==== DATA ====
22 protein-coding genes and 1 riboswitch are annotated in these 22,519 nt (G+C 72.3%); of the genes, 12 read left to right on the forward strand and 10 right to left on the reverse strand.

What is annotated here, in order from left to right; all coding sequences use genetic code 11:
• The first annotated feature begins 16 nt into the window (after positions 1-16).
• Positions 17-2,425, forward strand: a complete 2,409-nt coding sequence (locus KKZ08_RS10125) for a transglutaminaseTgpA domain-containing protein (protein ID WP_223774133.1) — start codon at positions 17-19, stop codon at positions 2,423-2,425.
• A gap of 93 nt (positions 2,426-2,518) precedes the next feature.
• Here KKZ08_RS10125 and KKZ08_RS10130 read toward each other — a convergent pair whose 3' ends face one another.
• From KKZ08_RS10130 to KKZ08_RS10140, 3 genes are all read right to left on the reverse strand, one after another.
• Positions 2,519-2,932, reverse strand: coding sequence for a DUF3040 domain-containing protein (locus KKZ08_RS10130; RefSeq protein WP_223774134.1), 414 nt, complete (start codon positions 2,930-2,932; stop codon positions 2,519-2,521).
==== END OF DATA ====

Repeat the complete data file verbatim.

22 protein-coding genes and 1 riboswitch are annotated in these 22,519 nt (G+C 72.3%); of the genes, 12 read left to right on the forward strand and 10 right to left on the reverse strand.

What is annotated here, in order from left to right; all coding sequences use genetic code 11:
• The first annotated feature begins 16 nt into the window (after positions 1-16).
• Positions 17-2,425, forward strand: a complete 2,409-nt coding sequence (locus KKZ08_RS10125) for a transglutaminaseTgpA domain-containing protein (protein ID WP_223774133.1) — start codon at positions 17-19, stop codon at positions 2,423-2,425.
• A gap of 93 nt (positions 2,426-2,518) precedes the next feature.
• Here KKZ08_RS10125 and KKZ08_RS10130 read toward each other — a convergent pair whose 3' ends face one another.
• From KKZ08_RS10130 to KKZ08_RS10140, 3 genes are all read right to left on the reverse strand, one after another.
• Positions 2,519-2,932, reverse strand: coding sequence for a DUF3040 domain-containing protein (locus KKZ08_RS10130; RefSeq protein WP_223774134.1), 414 nt, complete (start codon positions 2,930-2,932; stop codon positions 2,519-2,521).